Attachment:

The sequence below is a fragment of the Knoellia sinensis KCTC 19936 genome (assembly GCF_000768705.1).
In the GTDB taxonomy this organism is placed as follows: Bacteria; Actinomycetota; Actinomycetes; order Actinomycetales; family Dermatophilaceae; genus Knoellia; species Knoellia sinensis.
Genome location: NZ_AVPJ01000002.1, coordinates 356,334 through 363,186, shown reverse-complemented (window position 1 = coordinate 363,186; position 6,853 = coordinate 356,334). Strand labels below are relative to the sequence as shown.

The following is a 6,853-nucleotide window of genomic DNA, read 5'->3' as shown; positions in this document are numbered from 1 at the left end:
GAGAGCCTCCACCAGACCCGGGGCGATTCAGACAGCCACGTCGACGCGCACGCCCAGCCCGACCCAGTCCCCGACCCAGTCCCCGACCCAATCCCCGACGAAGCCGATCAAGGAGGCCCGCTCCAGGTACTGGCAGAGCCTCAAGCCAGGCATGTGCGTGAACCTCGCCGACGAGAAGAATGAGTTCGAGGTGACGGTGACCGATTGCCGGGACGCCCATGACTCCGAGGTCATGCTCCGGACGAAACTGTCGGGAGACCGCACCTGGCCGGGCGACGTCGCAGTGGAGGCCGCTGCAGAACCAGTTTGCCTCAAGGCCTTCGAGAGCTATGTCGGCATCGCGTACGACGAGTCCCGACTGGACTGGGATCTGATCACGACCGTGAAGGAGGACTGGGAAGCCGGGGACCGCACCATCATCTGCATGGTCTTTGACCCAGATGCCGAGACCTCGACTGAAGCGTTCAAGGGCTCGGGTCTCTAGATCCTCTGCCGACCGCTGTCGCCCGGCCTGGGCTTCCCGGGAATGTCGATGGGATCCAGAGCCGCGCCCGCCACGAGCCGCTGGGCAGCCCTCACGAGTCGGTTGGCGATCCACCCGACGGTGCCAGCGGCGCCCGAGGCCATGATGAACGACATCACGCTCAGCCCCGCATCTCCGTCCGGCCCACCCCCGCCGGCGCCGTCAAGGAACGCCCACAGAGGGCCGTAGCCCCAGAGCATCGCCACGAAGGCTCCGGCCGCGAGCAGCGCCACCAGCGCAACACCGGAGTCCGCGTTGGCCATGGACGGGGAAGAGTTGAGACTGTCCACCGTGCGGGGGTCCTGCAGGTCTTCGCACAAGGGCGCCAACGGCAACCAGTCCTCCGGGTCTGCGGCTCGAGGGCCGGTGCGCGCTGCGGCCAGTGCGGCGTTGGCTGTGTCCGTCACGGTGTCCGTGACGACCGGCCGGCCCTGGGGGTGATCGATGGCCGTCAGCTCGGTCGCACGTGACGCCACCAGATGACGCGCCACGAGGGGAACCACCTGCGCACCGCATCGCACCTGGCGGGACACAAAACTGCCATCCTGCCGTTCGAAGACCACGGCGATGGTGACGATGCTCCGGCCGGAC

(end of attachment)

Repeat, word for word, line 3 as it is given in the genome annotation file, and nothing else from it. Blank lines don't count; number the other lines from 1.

Genome location: NZ_AVPJ01000002.1, coordinates 356,334 through 363,186, shown reverse-complemented (window position 1 = coordinate 363,186; position 6,853 = coordinate 356,334). Strand labels below are relative to the sequence as shown.